Keeping a diary or diaries is a practice – the making of an artefact – that can take many different shapes and forms, not only through time, but also through the methods used to create and maintain a diary. Making diaries often involves a process of dialogue, as diary-keepers usually expect readers of some kind or at some point. Is there a geography of diary-keeping, or different genealogies and histories of keeping a diary that varies across time and place? Taking these questions as a starting point, this conference will focus on the period between the nineteenth and twenty-first centuries in European or global contexts. Over this period, the materiality of diaries as objects and the formats of diary-production underwent deep changes, ranging from paper-based and visual to digital formats, but diaries, as a genre of life-writing, have continued to centre on a dialogical dimension. Moreover, diary-production, while very often centering the individual, is not always exclusively a personal endeavour: diary-keeping as a time-consuming activity may rely on shared peer group production or on support staff that are employed by diarists (secretaries, assistants and others). Historical and social categories of gender, class, race, age and ableness, therefore, need to be addressed in the analysis of both diary contents and diary-keepers and
In diary-production, the political self, specifically, is in interaction with other facets of diary-keepers’ lives. The political self is expansive: it includes institutional politics but also modes of activism and emancipation as animating forces of both political and personal histories. Diaries generally produce one or more senses of life rhythms that can occur in different and multiple fields: work (working activities in science or in media industries, for instance, can shape diary-keeping in content and form); private and family life (couples’ intimacy and leisure activities by building lives also construct life records and expansive narratives at the heart of diary-keeping); culture (inter-connected with social organization, diary-keeping might speak to national and transnational questions or strands of popular culture). In these contexts, we are interested in complicating assessments both of diaries as monolithic sources and as unstable writing of the self.
As well as probing the working of diaries as historical sources, the conference also seeks to extend conversations about diaries as archives. How does a diary become an archive? When is a collection or item named a ‘diary’ for an archive catalogue? Cataloguing through establishing a link with users often refers to the category ‘diary’ as if it is stable. Yet issues of preservation and storage of material or virtual diaries put pressure on acquiring particular objects or data that will be transformed into an archive. Discussions of the practices and politics of archival collecting, therefore, will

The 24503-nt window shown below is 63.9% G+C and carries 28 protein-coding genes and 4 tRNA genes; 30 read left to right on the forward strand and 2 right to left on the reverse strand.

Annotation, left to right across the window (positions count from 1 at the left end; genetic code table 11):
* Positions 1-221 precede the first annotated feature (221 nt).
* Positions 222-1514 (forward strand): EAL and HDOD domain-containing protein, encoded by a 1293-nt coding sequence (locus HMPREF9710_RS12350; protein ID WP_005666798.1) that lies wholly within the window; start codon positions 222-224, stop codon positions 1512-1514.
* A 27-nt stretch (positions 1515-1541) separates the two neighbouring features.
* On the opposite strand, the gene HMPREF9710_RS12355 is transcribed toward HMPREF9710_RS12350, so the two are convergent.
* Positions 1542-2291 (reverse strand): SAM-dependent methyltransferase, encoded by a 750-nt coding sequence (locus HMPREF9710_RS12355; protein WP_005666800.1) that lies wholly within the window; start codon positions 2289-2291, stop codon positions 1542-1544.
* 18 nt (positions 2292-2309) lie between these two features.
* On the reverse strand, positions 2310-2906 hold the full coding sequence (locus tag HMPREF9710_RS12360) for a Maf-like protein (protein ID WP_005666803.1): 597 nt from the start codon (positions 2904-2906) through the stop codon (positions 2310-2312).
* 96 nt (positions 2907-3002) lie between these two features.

be particularly welcomed.
We welcome papers from early-career and established scholars that consider one or more of the following themes, though the list is not exhaustive:
- Practices of diary-keeping: traditional and ‘new’ diary formats through time
- Diaries as historical sources
- Notebooks and diaries, including professional, political or scientific activities
- Diary-keeping as an activity and mediation
- Diaries as political participation or citizenship
- Gender, class, race, age, ableness and diaries
- Diaries as selected information and factual record
- Diaries as sites of European or world culture
- Voices and historical narration in diaries: authors’ and others’
- The making of an archive from various perspectives (archivists, families, historians)
- Hidden and recovered diaries
Please submit paper abstracts of 250 words, together with a list of main sources and a short biography, by 5 July 2021 to: firstname.lastname@example.org
Papers will be selected by the end of July 2021.
Denis Peschanski, CNRS Research Director, CESSP – Université Paris1-Panthéon Sorbonne, France.
Claire Langhamer, Professor of Modern British History, University of Sussex, UK.
In light of the Covid-19 pandemic, the conference is planned in a hybrid format, to accommodate both in-person and remote participation. We favour in-person participation if international regulations permit this at the time of the conference.
Please send general enquiries to: email@example.com
Myriam Boussahba-Bravard, Professor in British History, GRIC – Université Le Havre Normandie / LARCA – Université de Paris, France.
Eve Colpus, Associate Professor in British and European History post-1850, University of Southampton, UK.
Allen Packwood, Director of The Churchill Archives Centre, Churchill College, University of Cambridge, UK.